I have the wires hooked up as you specify. Can you elaborate on how I would check that the COM port is working. /dev/ttyUSB0 is the only device that appears/disappears as I connect/disconnect the FTDI board.

 

Also you missed my edit to the last post, but when I played Donkey Kong, the red and green LEDs started flashing rapidly on the FTDI board. They are doing it for the duration that I have the donkey kong cartridge in.

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I have the wires hooked up as you specify. Can you elaborate on how I would check that the COM port is working. /dev/ttyUSB0 is the only device that appears/disappears as I connect/disconnect the FTDI board.

 

Also you missed my edit to the last post, but when I played Donkey Kong, the red and green LEDs started flashing rapidly on the FTDI board. They are doing it for the duration that I have the donkey kong cartridge in.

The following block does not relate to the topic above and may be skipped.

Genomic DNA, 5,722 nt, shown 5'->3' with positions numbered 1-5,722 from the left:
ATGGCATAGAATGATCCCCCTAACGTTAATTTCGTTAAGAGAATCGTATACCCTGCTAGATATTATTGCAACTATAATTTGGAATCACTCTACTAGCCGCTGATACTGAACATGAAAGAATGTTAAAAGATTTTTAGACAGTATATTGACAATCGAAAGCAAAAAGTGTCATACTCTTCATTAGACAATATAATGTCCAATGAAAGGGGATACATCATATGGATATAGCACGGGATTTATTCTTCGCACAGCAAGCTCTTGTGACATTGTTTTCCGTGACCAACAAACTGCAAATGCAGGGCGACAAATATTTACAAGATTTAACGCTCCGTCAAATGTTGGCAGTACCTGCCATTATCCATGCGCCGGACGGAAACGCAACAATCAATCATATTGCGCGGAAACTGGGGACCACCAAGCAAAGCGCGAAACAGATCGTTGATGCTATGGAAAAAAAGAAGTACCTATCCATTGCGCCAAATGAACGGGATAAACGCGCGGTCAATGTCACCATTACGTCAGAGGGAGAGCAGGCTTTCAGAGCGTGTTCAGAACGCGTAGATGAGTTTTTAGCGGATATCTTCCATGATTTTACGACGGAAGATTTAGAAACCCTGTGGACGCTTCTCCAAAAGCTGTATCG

So you loaded Donkey Kong from the cartridge, does that game use disk drives? the leds on the FTDI breakout board should only be flashing when a game/software accesses the disk drive(s).

 

To do a loopback test you'll need a terminal emulator program like picocom.

Cross the RDX and TXD pins of the FTDI breakout board with a piece of wire, run the terminal emulator, open the COM port on /dev/ttyUSB0, type a few letters in the terminal emulator screen and you should see those letters echoed back to you. (make sure the term emulator itself does not echo characters back, there is usually an option when you open the COM port called half-duplex, don't use that)

 

To do a loopback test on the handshake pins, cross the CTS to DTR, in the terminal emulator find the option to "assert" the DTR line, when you do that you should see CTS asserted as well. if that happens your handshake lines are working too.